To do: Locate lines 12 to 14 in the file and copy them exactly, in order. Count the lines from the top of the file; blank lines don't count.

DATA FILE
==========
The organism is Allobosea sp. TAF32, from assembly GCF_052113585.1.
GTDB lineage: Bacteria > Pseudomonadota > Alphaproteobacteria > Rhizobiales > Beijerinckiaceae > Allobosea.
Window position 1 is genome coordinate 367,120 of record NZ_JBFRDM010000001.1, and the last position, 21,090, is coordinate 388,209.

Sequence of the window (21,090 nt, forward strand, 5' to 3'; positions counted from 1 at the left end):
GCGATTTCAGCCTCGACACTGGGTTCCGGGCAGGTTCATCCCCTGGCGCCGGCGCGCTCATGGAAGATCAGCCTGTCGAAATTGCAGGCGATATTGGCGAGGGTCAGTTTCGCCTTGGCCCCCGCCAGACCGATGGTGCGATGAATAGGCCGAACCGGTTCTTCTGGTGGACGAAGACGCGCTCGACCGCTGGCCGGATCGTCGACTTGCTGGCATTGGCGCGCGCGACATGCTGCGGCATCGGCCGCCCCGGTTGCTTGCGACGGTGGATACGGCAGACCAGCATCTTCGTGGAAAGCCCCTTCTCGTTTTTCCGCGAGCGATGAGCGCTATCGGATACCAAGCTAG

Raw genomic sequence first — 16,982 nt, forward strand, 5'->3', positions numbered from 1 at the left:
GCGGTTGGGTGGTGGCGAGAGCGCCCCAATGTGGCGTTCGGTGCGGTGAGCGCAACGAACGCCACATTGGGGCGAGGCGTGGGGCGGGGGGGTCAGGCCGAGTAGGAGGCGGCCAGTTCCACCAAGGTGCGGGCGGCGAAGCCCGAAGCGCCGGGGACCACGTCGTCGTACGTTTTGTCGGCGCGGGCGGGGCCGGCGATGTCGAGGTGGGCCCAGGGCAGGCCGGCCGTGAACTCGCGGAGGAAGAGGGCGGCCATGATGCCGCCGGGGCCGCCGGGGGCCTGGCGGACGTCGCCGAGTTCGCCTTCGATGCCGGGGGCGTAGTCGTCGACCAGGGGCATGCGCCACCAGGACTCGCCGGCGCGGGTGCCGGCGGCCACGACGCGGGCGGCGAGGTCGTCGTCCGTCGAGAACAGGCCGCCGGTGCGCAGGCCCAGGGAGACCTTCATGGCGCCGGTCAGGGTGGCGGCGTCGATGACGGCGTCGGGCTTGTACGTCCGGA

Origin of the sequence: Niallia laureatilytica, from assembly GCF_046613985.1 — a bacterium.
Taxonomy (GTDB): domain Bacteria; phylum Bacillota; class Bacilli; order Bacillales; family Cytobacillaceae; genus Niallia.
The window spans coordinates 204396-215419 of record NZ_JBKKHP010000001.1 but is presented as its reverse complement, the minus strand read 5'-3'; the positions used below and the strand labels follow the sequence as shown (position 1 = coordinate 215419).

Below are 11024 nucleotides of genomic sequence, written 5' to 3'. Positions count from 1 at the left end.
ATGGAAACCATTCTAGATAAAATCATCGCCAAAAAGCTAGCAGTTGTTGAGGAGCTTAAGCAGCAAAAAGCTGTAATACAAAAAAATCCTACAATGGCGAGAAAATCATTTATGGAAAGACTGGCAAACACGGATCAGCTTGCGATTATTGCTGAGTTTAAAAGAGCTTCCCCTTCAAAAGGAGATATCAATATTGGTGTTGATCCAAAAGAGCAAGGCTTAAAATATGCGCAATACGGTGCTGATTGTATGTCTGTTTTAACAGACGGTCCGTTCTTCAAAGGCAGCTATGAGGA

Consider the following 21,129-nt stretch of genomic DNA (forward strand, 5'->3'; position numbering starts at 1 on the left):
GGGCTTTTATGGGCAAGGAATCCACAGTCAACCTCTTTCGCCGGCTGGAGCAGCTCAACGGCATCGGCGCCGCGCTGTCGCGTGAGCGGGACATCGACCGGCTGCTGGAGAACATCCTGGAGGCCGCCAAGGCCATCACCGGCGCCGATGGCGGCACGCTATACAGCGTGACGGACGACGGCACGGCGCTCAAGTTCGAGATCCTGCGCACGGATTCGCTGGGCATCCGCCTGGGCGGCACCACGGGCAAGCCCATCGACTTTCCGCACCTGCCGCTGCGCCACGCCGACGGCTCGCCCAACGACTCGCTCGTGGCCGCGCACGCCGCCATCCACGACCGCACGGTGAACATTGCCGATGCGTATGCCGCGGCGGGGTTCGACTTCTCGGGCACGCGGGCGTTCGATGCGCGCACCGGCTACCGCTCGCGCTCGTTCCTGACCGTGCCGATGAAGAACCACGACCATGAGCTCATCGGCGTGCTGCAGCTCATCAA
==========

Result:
ATGGAAACCATTCTAGATAAAATCATCGCCAAAAAGCTAGCAGTTGTTGAGGAGCTTAAGCAGCAAAAAGCTGTAATACAAAAAAATCCTACAATGGCGAGAAAATCATTTATGGAAAGACTGGCAAACACGGATCAGCTTGCGATTATTGCTGAGTTTAAAAGAGCTTCCCCTTCAAAAGGAGATATCAATATTGGTGTTGATCCAAAAGAGCAAGGCTTAAAATATGCGCAATACGGTGCTGATTGTATGTCTGTTTTAACAGACGGTCCGTTCTTCAAAGGCAGCTATGAGGA

Consider the following 21,129-nt stretch of genomic DNA (forward strand, 5'->3'; position numbering starts at 1 on the left):
GGGCTTTTATGGGCAAGGAATCCACAGTCAACCTCTTTCGCCGGCTGGAGCAGCTCAACGGCATCGGCGCCGCGCTGTCGCGTGAGCGGGACATCGACCGGCTGCTGGAGAACATCCTGGAGGCCGCCAAGGCCATCACCGGCGCCGATGGCGGCACGCTATACAGCGTGACGGACGACGGCACGGCGCTCAAGTTCGAGATCCTGCGCACGGATTCGCTGGGCATCCGCCTGGGCGGCACCACGGGCAAGCCCATCGACTTTCCGCACCTGCCGCTGCGCCACGCCGACGGCTCGCCCAACGACTCGCTCGTGGCCGCGCACGCCGCCATCCACGACCGCACGGTGAACATTGCCGATGCGTATGCCGCGGCGGGGTTCGACTTCTCGGGCACGCGGGCGTTCGATGCGCGCACCGGCTACCGCTCGCGCTCGTTCCTGACCGTGCCGATGAAGAACCACGACCATGAGCTCATCGGCGTGCTGCAGCTCATCAA